Talking to a cross section of architectural model-makers gives a slightly gloomy impression of their profession. Some treat it as a stop-gap on the way to a preferred career, while others feel underpaid and undervalued. But talking to Richard Armiger paints a different picture. For him, model-making is ‘the perfect marriage of sculpture and architecture’. He remembers his career fondly and is just as enthusiastic about it now as he was more than three decades ago.
Having studied painting and sculpture in the US and modelmaking at Kent Institute of Art and Design, Armiger worked for Cambridge Seven Associates, Casson Conder and Partners, Wolff Olins, Ove Arup and the BBC, before setting up Network Models in 1983. In the early days in Boston, he met the likes of Buckminster Fuller and Charles Eames. Armiger says, ‘With hindsight, I realise what an incredibly lucky person I’ve been.’
He remembers his apprenticeship years at the Arup Modelshop particularly fondly. The workshop had an inspiring atmosphere, with skilled, old-school timber model-makers such as George Rome Innes, David Armstrong, Julian Thompson and Roger Hillier debating architecture and life over long, legendary vegetarian lunches. ‘These guys were great characters and terrific teachers,’ says Armiger. ‘They were a wonderful crew and very erudite – so rare in a miniature world, and I’m eternally grateful.’
Armiger continued this tradition of model-making with a passion for craft as well as a love of architecture, and his client list is a who’s who of star architects, including Lord Rogers, Lord Foster, David Chipperfield, Alsop, John Pawson, Zaha Hadid and institutions such as the Victoria & Albert Museum.
He finds projects that require a degree of interpretation, such as competition models, particularly satisfying. ‘Especially when compared to models at the larger scales, landscape and masterplan models have an extraordinary scope for interpretation.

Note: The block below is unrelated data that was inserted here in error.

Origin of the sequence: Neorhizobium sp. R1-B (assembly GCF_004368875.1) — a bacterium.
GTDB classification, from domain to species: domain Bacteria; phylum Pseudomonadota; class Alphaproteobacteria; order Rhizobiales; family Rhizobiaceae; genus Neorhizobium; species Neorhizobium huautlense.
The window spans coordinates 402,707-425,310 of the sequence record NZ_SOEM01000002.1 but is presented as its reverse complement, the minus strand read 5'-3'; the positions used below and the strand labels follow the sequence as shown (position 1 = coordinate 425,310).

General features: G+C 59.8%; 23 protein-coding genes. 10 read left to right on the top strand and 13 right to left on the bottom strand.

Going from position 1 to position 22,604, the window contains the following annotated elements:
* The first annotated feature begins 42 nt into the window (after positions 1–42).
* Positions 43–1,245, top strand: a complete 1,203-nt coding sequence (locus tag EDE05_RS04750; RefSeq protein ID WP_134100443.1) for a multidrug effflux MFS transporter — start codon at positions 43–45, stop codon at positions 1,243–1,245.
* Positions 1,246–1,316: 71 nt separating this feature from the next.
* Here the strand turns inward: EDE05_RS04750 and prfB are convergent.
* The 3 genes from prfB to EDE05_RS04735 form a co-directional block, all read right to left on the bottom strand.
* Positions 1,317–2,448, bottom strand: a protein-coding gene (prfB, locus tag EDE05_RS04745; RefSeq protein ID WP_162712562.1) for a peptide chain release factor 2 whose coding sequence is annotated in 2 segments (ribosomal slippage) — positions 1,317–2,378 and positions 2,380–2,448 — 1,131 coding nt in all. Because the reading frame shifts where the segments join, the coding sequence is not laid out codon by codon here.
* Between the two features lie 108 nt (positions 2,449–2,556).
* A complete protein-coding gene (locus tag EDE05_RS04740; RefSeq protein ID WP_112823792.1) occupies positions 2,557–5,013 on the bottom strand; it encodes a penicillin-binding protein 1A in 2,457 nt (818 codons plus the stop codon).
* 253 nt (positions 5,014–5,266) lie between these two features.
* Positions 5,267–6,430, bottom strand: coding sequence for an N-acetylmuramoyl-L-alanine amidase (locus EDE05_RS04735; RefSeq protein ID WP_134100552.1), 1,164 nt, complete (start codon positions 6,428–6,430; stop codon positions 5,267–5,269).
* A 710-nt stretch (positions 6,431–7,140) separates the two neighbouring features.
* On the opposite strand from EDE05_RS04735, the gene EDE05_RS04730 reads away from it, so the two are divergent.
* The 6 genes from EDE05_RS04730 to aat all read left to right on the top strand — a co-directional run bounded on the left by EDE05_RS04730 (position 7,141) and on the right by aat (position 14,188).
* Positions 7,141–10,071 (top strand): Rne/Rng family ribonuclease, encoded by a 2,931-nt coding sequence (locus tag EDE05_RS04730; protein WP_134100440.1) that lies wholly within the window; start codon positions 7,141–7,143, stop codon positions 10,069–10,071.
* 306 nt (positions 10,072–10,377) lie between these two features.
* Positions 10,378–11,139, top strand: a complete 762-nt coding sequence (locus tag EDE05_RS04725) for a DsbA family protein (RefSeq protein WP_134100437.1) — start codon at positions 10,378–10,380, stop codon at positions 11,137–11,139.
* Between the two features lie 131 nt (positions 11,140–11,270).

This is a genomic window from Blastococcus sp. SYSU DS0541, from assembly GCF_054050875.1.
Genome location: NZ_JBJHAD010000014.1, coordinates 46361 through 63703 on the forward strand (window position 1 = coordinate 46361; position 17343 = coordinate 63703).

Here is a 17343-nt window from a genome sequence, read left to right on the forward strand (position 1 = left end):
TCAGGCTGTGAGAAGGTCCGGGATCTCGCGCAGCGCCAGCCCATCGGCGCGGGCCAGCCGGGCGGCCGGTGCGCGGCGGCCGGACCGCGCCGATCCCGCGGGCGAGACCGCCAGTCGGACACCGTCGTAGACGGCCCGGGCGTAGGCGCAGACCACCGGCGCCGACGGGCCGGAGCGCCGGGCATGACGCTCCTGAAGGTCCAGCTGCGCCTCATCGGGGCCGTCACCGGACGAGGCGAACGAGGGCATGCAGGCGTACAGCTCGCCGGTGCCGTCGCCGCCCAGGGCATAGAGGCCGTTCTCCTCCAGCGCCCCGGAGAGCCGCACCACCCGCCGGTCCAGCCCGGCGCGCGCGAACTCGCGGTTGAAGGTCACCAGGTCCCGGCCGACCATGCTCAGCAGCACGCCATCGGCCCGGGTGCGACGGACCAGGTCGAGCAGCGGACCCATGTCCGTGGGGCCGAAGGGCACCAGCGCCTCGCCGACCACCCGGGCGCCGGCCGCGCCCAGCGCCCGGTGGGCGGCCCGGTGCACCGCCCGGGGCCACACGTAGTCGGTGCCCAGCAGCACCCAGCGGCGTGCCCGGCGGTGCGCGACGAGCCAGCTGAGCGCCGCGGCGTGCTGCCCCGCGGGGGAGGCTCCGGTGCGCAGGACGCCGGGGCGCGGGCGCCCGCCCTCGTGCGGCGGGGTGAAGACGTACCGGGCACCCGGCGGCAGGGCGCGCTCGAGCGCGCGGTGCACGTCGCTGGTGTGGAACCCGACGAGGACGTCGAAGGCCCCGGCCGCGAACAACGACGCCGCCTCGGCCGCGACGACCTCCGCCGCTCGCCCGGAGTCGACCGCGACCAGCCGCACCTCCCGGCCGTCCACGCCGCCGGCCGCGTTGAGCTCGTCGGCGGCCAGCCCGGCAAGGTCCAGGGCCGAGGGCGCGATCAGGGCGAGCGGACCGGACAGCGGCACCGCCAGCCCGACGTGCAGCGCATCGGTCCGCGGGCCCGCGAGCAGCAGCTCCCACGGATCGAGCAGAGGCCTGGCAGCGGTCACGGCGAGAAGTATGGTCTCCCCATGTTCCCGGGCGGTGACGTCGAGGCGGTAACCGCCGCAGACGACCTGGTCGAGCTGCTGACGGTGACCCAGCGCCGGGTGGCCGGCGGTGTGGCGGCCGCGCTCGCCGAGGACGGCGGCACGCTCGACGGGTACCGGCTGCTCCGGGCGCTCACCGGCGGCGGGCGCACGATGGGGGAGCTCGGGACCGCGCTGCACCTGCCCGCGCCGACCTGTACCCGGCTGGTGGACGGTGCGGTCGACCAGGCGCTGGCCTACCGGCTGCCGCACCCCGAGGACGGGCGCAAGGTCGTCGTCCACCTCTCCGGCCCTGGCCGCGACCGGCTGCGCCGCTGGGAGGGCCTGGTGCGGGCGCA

At scales below 1:250 it would be foolhardy to try and represent reality, so a wide-brush approach makes a lot of sense,’ he says.
For the model that helped secure the Gardens by the Bay, Singapore competition win (Wilkinson Eyre/Grant Associates), Armiger emphasised the development’s Green issues by making the most of the garden, and he used as much timber as possible.
The resurgence of timber in model-making makes Armiger smile. ‘Having paid my dues as a timber model-maker in the 1980s and 1990s, it’s great that timber is being embraced again as a “new” material,’ he says. ‘Timbers can be very expressive, especially in abstraction.’ But he fears that timber is in danger of becoming a ‘jump-on-the-bandwagon material’. ‘With new SLA, CAD and laser technology evolving every minute, sometimes timber just isn’t appropriate,’ he explains. ‘We’ve always thought that choosing the best material for the job is what matters.’
Keeping skills alive is very important to Armiger. ‘We can make things really quickly now, but it would be a crying shame if all the traditional hand-making skills, such as turning, whittling, carving and knowing how to season timber, were lost,’ he says.
A good model-maker needs to have an interest in architecture, an ability to focus intensely and a broad range of skills, and not have a hobby focus, he believes. ‘As a hobbyist, the goal is accuracy alone,’ says Armiger. ‘My art school training was diametrically opposed to that. You have to try to catch the essence of the thing. Capturing the spirit is the key.’
With more than 1900 models completed, Armiger’s proudest moment was the completion of models for the V&A of Chiswick Villa and Joseph Paxton’s Crystal Palace (sadly delivered only a few weeks after 9/11). ‘When we were commissioned for the V&A permanent collection, that’s when I felt we’d really arrived.’
He concedes that some big-brand architects are less willing to share the accolades with their model-makers, but Armiger believes that his is an appreciated craft. ‘All the good makers have a fair stack of thank you letters,’ he says. ‘Ours are cedar-scented.’